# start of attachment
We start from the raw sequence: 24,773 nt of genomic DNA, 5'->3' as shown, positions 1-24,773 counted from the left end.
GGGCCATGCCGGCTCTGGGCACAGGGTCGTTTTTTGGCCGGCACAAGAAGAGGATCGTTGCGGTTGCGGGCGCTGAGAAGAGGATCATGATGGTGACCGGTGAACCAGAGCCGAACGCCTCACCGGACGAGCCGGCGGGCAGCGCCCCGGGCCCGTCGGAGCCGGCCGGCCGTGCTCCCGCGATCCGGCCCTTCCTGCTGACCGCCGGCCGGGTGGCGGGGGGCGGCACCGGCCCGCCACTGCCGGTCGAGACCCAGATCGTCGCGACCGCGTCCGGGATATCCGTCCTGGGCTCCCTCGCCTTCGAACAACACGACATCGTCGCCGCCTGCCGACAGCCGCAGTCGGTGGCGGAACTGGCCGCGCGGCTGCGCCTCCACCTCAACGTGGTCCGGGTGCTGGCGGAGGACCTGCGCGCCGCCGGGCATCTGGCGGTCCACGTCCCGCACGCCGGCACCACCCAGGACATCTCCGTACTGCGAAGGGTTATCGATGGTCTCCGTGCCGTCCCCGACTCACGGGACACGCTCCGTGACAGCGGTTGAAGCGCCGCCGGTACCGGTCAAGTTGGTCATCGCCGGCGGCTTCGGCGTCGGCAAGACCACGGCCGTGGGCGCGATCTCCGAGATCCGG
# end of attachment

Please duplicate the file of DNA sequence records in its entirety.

We start from the raw sequence: 24,773 nt of genomic DNA, 5'->3' as shown, positions 1-24,773 counted from the left end.
GGGCCATGCCGGCTCTGGGCACAGGGTCGTTTTTTGGCCGGCACAAGAAGAGGATCGTTGCGGTTGCGGGCGCTGAGAAGAGGATCATGATGGTGACCGGTGAACCAGAGCCGAACGCCTCACCGGACGAGCCGGCGGGCAGCGCCCCGGGCCCGTCGGAGCCGGCCGGCCGTGCTCCCGCGATCCGGCCCTTCCTGCTGACCGCCGGCCGGGTGGCGGGGGGCGGCACCGGCCCGCCACTGCCGGTCGAGACCCAGATCGTCGCGACCGCGTCCGGGATATCCGTCCTGGGCTCCCTCGCCTTCGAACAACACGACATCGTCGCCGCCTGCCGACAGCCGCAGTCGGTGGCGGAACTGGCCGCGCGGCTGCGCCTCCACCTCAACGTGGTCCGGGTGCTGGCGGAGGACCTGCGCGCCGCCGGGCATCTGGCGGTCCACGTCCCGCACGCCGGCACCACCCAGGACATCTCCGTACTGCGAAGGGTTATCGATGGTCTCCGTGCCGTCCCCGACTCACGGGACACGCTCCGTGACAGCGGTTGAAGCGCCGCCGGTACCGGTCAAGTTGGTCATCGCCGGCGGCTTCGGCGTCGGCAAGACCACGGCCGTGGGCGCGATCTCCGAGATCCGG